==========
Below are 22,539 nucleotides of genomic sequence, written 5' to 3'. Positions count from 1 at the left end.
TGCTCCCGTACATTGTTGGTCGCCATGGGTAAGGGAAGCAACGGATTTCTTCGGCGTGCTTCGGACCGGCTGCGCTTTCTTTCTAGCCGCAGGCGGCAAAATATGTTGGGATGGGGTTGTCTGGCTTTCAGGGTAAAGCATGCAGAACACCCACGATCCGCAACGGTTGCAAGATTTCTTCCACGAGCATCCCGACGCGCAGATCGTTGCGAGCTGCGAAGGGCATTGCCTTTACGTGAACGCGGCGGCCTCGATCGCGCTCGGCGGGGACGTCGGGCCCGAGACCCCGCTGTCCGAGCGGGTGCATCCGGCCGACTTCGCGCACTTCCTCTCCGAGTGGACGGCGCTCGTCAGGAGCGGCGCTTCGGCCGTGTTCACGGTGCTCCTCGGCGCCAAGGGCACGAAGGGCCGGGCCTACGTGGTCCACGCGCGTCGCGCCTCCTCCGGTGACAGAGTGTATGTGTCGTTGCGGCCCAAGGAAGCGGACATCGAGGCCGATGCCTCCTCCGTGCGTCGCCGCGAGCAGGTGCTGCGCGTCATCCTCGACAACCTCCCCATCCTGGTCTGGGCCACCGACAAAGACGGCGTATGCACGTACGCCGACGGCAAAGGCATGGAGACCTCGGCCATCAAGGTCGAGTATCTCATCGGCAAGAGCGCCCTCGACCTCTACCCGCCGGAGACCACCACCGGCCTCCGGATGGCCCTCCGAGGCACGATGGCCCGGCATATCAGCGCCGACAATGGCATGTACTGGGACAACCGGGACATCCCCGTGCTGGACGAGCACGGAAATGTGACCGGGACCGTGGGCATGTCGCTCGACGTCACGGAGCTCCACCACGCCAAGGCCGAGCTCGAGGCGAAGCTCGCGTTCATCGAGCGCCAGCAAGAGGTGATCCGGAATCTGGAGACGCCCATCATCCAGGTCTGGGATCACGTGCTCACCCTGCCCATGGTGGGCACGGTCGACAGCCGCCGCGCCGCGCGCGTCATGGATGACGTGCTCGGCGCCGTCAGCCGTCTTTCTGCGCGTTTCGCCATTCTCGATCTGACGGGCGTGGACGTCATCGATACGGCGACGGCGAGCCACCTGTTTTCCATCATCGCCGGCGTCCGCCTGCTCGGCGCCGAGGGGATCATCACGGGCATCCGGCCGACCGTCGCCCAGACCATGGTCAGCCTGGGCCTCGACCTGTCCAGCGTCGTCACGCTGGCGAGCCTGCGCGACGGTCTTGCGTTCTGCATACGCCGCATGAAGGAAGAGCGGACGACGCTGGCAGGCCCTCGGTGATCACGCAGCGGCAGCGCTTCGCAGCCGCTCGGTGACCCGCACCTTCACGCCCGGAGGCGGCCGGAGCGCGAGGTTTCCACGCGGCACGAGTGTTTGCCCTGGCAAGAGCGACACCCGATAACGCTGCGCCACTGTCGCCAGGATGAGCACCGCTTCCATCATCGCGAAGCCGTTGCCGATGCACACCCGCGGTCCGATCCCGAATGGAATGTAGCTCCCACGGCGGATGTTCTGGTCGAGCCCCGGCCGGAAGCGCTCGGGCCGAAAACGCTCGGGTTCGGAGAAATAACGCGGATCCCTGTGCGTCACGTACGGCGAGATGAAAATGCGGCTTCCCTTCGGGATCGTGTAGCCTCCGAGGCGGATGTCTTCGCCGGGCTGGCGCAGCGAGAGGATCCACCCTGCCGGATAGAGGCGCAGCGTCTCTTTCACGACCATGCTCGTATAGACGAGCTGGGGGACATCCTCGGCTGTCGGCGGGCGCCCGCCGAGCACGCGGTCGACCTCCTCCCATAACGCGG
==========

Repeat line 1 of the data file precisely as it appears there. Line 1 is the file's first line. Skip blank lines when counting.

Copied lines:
Below are 22,539 nucleotides of genomic sequence, written 5' to 3'. Positions count from 1 at the left end.